But this was only a draft letter; his rhetorical question did not make the final cut. The version Heaney did publish in the Times on September 3rd carried its criticism lightly, preferring to dilute the republican tone to a level on par with secularist liberalism, rather than state it unequivocally, probably from fear of his intentions being misconstrued and the content of his argument being overshadowed, a reaction that was nearly assured given the context of his composition. For Heaney did not want his position, had he affirmed it, to be associated with the ideological imperatives of the IRA in their war against the ‘British state’ in Northern Ireland. This form of republicanism, generally defined, was anti-democratic, majoritarian, irredentist, and avowedly nationalistic; it was Catholic, Gaelic, and deferential to the self-prescribed historical mission of the ‘oppressed’ Irish nation to throw off the dual impositions of British ‘imperialism’ and global capital and vanquish the lingering ‘colonial outpost’ in northeast Ulster by forcibly incorporating Northern Ireland into the republic. The strain of republicanism advocated by the IRA wasn’t liberal; nor did it bear much resemblance to the European tradition of democratic constitutional republicanism arising in the eighteenth century and achieving form in the conflagrations of revolution. This was recognised by Heaney to some extent, but held in sharper focus by several of his associates in Irish intellectual and cultural life, among them Richard Kearney and Seamus Deane. The IRA, nevertheless, retained a monopoly on republican discourse in the North and South, aided in part by media attention but precipitated ultimately by the imaginative stasis bequeathed to Irish artists, politicians, and political thinkers by the Troubles and what they represented. The room for pursuing alternative positions was constrained, but nevertheless remained open. The circumstances were not auspicious, but the spirit was manifest.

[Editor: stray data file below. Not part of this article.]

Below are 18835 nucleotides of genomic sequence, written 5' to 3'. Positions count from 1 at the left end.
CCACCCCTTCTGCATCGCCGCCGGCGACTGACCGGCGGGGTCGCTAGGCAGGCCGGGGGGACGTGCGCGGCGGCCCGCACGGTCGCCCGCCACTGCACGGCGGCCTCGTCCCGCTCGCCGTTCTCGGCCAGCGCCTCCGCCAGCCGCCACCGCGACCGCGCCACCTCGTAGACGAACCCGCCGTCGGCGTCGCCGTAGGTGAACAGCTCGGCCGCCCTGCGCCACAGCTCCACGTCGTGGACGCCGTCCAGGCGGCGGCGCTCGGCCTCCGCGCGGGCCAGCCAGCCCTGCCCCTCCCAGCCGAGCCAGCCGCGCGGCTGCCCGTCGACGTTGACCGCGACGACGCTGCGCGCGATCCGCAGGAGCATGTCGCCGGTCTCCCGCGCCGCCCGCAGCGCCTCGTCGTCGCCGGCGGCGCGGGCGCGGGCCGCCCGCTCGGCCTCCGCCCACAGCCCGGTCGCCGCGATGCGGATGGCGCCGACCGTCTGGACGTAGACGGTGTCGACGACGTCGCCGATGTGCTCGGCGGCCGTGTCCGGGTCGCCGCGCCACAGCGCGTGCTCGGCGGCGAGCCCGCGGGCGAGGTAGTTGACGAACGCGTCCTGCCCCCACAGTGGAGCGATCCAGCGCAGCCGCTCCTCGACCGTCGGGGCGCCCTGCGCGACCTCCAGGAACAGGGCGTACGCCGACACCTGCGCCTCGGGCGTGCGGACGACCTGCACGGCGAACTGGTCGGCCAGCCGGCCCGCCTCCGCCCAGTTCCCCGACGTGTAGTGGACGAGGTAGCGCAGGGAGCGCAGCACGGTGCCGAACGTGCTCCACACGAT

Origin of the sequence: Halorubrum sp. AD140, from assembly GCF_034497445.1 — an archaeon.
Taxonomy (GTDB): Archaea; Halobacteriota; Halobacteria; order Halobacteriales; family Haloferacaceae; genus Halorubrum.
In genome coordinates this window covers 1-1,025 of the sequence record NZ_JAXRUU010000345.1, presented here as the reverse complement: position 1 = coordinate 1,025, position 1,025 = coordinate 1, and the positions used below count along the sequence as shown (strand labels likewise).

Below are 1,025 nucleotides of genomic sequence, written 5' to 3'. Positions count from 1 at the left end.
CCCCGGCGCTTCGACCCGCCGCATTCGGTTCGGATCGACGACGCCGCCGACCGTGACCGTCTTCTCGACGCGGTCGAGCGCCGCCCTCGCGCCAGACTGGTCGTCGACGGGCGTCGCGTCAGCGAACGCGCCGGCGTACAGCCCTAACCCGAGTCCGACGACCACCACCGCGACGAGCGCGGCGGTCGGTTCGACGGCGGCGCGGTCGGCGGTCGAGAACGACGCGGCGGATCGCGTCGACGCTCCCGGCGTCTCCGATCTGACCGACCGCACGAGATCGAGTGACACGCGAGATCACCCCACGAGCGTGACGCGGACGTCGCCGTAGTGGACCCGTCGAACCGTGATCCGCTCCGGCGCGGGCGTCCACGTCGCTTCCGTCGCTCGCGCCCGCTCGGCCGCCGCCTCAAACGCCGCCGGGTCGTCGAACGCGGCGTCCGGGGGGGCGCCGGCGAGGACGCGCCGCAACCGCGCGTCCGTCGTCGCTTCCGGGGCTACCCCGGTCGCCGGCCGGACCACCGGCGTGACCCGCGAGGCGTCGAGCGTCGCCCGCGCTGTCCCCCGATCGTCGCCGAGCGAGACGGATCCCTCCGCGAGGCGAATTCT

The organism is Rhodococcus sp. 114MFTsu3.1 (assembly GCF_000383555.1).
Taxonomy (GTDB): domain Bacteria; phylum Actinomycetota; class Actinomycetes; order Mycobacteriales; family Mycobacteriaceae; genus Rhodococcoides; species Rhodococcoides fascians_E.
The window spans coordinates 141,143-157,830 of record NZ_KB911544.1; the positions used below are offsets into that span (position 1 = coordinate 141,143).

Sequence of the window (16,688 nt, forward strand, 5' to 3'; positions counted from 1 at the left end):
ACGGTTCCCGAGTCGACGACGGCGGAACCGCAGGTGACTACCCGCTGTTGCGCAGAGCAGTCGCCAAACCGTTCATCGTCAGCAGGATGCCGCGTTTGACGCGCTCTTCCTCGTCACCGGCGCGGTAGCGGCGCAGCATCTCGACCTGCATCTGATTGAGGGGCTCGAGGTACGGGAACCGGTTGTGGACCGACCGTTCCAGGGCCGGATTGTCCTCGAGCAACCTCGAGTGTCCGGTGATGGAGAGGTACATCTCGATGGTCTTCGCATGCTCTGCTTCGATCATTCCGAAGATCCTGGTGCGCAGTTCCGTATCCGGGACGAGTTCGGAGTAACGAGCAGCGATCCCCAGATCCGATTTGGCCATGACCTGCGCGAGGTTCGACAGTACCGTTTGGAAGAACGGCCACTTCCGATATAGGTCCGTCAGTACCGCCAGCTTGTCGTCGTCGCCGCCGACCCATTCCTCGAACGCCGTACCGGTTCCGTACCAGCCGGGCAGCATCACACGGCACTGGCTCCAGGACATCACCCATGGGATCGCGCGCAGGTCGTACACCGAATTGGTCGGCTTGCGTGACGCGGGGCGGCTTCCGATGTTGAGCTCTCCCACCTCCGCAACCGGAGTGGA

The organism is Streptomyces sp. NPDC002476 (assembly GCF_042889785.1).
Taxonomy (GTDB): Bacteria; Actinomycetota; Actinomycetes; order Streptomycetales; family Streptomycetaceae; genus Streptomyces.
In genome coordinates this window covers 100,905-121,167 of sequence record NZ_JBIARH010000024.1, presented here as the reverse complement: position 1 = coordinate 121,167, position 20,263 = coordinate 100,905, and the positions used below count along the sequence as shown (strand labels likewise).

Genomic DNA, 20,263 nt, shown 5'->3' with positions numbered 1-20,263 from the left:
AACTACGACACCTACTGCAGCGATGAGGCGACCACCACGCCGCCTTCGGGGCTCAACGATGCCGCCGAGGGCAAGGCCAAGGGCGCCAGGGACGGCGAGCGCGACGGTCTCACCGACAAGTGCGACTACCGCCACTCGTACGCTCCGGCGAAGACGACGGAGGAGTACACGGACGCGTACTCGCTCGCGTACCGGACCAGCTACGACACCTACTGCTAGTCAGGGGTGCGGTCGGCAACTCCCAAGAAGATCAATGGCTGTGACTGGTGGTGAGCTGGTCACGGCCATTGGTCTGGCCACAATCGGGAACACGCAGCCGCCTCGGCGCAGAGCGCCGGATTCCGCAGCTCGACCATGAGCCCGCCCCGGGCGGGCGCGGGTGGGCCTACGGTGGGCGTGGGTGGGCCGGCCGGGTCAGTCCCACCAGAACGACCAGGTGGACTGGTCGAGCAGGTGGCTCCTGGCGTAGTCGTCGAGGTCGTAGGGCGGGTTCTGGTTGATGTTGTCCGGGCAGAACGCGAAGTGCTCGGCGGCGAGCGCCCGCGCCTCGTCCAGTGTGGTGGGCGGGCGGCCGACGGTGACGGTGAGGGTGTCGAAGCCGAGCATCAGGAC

Straining to address the collective state of aphasia into which Europe had fallen after 1945, Theodor Adorno famously pondered in the wake of the Third Reich whether it was now possible to write poetry after the revelations of Auschwitz and the effective sundering of the Enlightenment project. ‘The idea that after this war life will continue “normally” or even that culture might be re-built,’ Adorno wrote in Minima Moralia (1951), ‘is idiotic.’ This was new terrain for which alternative aesthetic and discursive paradigms were required to render it intelligible. In an Irish context, inspired by Adorno and his postwar contemporaries, Seamus Deane pondered a similar question in the final chapters of his influential collection of critical essays addressing themes in modern Irish literature over the period 1880 to 1980, Celtic Revivals (1985). In the poetry of Heaney, Thomas Kinsella, John Montague and Derek Mahon, Deane wrote, ‘we are witnessing a revision of our heritage which is changing our conception of what writing can be because it is facing up to what writing, to remain authentic, must always face – the confrontation with the ineffable, the unspeakable thing for which “violence” is our helplessly inadequate word’. The disconcerting volatility of Irish reality at this time could inspire a languid apathy. Set against the protracted national calamity embodied in the Northern crisis, one faced a sublime spectacle that one could either disregard by turning inwards or confront by fashioning a new conceptual language to articulate the previously ineffable. This was a ‘Northern crisis’ in that its focal point was located in Ulster, but here we should beware of those who would confine the conflict to the northeast counties, thereby absolving public and state actors in the republic of responsibility for the crisis and its course and also mitigating its actual consequences for Ireland as a whole; for the Troubles not only posed an existential threat to the Northern Irish polity: they also delivered a profound shock to the republic’s self-image, while simultaneously redirecting critical attention to the seemingly perennial, if not irresolvable matter of ‘Irishness’.